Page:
Newton's Method

Let's talk about ΩeΩ = 1. Here's a great blackpenredpen video about calculating this value:

This got me thinking about J, because it has some interesting "adverbs" for doing these sorts of calculations. For starters, there is a built-in numerical derivative operator D., and the power adverb, which has a note that giving an infinite power computes the limit. I think of it as a fixed-point operator: it repeatedly feeds the output back in as an input until the input and output are equal, which is a fixed point. The power adverb turns out to be a hugely useful control construct in several ways—you can use it to describe various kinds of conditions as well as loops.

The first problem in J is figuring out how to express the function ΩeΩ - 1 = 0. A little help from 13 : produced this: 1 -~ ] * ^. As usual, you read J from right to left. Start with the fork ] * ^. ] is effectively id for functional programmers. ^ is exponentiation; the dyadic form, such as 2^3 calculates 23, for instance, and the monadic form ^x computes ex. The fork trick being that the result of applying the left and the right are fed in as the left and right arguments to the center verb, ] * ^ is exactly xex. 1 -~ exploits a little trick about J, that constants can occur in certain positions of a fork or hook and act as values instead of functions, and because ~ flips the arguments of a verb, 1 -~ ... at the start of a train is a great way to signify "... - 1" in a formula. xex = 1 -~ ] * ^.

There turns out to be no need to determine the derivative, because we can use the D. adverb. In fact, there is an essay about Newton's method on the J software site; I wound up having to change d. to D. for reasons I don't understand. In the end, we wind up with this adverb definition: N =. 1 : '- u % u D. 1'. Applying this once looks like:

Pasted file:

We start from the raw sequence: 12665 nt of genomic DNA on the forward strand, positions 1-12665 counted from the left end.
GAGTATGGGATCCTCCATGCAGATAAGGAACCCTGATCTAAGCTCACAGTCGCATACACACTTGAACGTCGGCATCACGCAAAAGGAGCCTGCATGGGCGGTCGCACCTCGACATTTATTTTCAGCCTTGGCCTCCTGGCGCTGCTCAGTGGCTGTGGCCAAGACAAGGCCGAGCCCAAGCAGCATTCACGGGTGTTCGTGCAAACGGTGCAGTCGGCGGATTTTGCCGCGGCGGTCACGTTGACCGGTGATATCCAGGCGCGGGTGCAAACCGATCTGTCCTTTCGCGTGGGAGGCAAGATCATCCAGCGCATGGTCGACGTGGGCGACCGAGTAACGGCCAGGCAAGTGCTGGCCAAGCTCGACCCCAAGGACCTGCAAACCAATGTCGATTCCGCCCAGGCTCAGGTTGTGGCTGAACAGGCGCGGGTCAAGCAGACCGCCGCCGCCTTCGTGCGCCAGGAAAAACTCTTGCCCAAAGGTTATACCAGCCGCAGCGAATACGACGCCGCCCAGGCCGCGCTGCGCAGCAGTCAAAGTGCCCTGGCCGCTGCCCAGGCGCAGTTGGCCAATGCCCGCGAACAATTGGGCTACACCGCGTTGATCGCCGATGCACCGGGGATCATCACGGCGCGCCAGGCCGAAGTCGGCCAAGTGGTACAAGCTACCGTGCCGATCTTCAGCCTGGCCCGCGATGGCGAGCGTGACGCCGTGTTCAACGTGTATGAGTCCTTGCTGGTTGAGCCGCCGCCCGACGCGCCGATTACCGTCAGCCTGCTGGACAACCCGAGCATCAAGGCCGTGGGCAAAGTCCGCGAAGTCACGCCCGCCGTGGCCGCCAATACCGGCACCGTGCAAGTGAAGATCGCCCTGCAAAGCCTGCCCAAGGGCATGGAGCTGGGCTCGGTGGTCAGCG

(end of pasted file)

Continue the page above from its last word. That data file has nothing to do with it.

(1 -~ ] * ^) N ] 1
0.68394

Applying it two more times looks like:

   (1 -~ ] * ^) N ] 0.68394
0.577455
   (1 -~ ] * ^) N ] 0.57745
0.56723

But, we can just let the power adverb iterate it for us until we converge:

   (1 -~ ] * ^) N^:_ ] 1
0.567143

Not enough precision? We can always ask for more:

   0j50 ": (1 -~ ] * ^) N^:_ ] 1
0.56714329040978384011140178699861280620098114013672

In the end the whole program is these two lines:

   N =. 1 : '- u % u D. 1
   0j50 ": (1 -~ ] * ^) N^:_ ] 1
0.56714329040978384011140178699861280620098114013672

Unbelievable.

Curious how many iterations it took? If you give a boxed value to ^:, it will give you all the intermediates. So we can use # to count them up and <_ to produce an infinity in a box and find out:

   # 0j50 ": (1x -~ ] * ^) N^:(<_) ] 1x
317

For six places, it only takes 6 tries:

   # (1x -~ ] * ^) N^:(<_) ] 1x
6
   (1x -~ ] * ^) N^:(<_) ] 1x
1 0.68394 0.577454 0.56723 0.567143 0.567143

Update on D. and d.

There are a few differences between D. and d. in modern J. The version of Newton's method on the wiki page actually does work for this definition of ΩeΩ = 1: <:@(] * ^). There is not a huge difference between this and 1 -~ ] * ^, just that in the original case we are performing an argument-swapped subtraction with 1. In the new case we are composing a decrement function. The derivative operator d. is able to symbolically differentiate this definition, probably by simply discarding increment and decrement in composition since such things would fall off in general according to the power rule:

   <:@(] * ^) d. 1
^ + ] * ^
   (] * ^) d. 1
^ + ] * ^

This is just the fact that d/dx(xex - 1) = d/dx(xex) = xex + ex.

In short, the differences between D. and d. are:

  • d. performs symbolic differentiation
  • D. performs numeric approximation of a derivative
  • D. has different rank
  • D. can be used to produce partial derivatives as well

More detail on D. in NuVoc, more detail on d. in NuVoc.